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'Thin Wall' Ferraris


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#1 Gregor Marshall

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Posted 26 April 2009 - 20:37

Following on from the recent BCE Collection thread (http://forums.autosp...73&pagenumber=2) I was interested to see the pic of the above mentioned car in this blog (http://www.blog-do-ico.blogspot.com/).

I am the first one to hold his hands up and say I know nothing (very little anyway!!) about the history of 1950s F1 and Vanwall but I'd like to know more about Vanwall as whenever I see one of their early F1 cars I love them (it must be as I'm getting older!!). What I'd really like to know is how many "Thin Wall" specials there were/are?

This also stems from my mid-week trip to Donington when I noticed there were about 30 cars missing from the Collection. I know some are on loan anyway (especially form Hall & Hall; saves their workshop space!!) but I was intrigued to hear there 12 cars are out for a show in Australia and 7 have been sold in the last few months; putting 2 & 2 together I wondered if this "Thin Wall" was the ex-Donington car - I did make it as far as the last hall at Donington (just to look at the elliptical Vanwall spare body :love: ) but I got distracted by the fact that the Senna conference hall was open and a loads of Japanese people had taken some of the newer F1 cars in there to photograph.

I searched TNF (before anyone moans!!) and all I could find were these two threads http://forums.autosp...in wall special & http://forums.autosp...in wall special and neither seem to help me a great deal.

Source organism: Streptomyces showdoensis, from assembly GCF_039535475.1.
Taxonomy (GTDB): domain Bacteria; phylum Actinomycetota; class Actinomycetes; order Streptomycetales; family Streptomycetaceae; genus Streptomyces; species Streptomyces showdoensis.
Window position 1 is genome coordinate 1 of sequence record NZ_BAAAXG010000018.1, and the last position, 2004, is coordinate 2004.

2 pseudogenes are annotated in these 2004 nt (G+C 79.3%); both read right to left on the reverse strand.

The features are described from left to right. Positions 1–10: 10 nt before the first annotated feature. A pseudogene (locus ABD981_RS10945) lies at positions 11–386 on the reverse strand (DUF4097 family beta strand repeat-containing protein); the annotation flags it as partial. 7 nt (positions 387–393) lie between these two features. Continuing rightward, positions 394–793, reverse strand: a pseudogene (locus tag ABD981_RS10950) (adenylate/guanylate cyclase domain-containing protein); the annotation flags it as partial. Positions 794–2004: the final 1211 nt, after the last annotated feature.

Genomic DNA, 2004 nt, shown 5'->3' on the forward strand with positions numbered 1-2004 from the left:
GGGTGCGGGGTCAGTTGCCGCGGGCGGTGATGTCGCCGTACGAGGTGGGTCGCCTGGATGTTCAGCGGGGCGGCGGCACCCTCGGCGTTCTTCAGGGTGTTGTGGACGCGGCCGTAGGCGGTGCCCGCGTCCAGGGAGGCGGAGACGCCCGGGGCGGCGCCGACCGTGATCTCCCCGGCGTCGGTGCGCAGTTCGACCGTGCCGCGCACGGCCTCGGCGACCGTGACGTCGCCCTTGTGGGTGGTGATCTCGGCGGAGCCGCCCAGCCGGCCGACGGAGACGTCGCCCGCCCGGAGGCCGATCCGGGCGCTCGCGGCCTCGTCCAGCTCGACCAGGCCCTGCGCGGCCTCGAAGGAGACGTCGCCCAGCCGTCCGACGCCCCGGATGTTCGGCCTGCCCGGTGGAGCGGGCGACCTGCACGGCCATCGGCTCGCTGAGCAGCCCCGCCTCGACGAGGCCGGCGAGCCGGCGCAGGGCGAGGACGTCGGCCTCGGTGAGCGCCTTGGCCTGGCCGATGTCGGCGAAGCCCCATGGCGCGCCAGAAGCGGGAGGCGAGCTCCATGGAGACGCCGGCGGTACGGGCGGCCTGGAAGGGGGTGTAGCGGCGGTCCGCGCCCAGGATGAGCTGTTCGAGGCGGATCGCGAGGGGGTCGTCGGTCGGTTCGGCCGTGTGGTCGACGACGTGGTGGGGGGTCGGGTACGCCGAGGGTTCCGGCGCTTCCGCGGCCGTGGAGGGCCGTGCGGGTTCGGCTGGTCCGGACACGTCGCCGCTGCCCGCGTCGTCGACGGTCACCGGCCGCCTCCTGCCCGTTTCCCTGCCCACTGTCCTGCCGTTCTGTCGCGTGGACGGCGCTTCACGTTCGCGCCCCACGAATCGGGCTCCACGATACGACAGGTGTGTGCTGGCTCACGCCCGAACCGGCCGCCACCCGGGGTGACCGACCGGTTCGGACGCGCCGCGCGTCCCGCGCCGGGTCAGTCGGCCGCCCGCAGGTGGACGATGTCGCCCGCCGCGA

Apologies if this has been asked before and if so if someone would be kind enough to provide a linky it'd be much appreciated.

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#2 Doug Nye

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Posted 26 April 2009 - 22:05

The 'long-nose' ultimate model 'Thin Wall' with 4 1/2-litre V12 engine is the Collection car, raced relatively often for Wheatie by Rob Hall. For many years Tom also owned the bare chassis of the earlier 'Thin Wall' - the ex-works frame '125-C-02'. This is the frame which was acquired with other parts and an ex-GKN 1 1/2-litre supercharged Ferrari V12 engine by Mr E., and subsequently rebuilt for him by Hall & Fowler-turned-Hall & Hall. Thus, at the moment, two distinctly different 'Thin Wall Special' Ferraris 'survive'.

DCN

#3 Gregor Marshall

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Posted 26 April 2009 - 22:14

Thans for the answer Doug, muchly appreciated. Basically, there's two (?) very different cars but that's it, no others? I know I can look it up but did they race together??

#4 Doug Nye

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Posted 26 April 2009 - 22:48

Not together - consecutively. The Donington car was originally the replacement for the Ecclestone car which was itself a replacement...etc.

DCN

#5 SWB

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Posted 27 April 2009 - 07:44

I always thought the 'third' Thin Wall Special, based on the 1950 LWB 1.5 litre chassis, was the one found as parts in a cellar and thus ended up in the Donnington Collection. The ultimate fourth car, 010-375, was the one once displayed at Vandervell was never dismantled or scrapped? So Donnington have done a switcheroo have they, Mr E now has the 'third' car and Mr W now has the fourth Vandervell car? Confused.

Steve

#6 Graham Gauld

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Posted 27 April 2009 - 08:43

This is a view of the last long nose Thinwall when it was new.

Posted Image

#7 f1steveuk

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Posted 27 April 2009 - 10:13

Strangely, I had to go to Maidenhead the other day. When I asked for the address, it was Vanwall House, one of many references in a now industrial estate, to what used to be there.

#8 Graham Gauld

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Posted 27 April 2009 - 12:06

Simon

The following might help to shed some light.

The David Murray Ferrari F2 car was the original short wheelbase Ferrari that Peter Whitehead owned and shown in the photograph of it coming out of the transporter.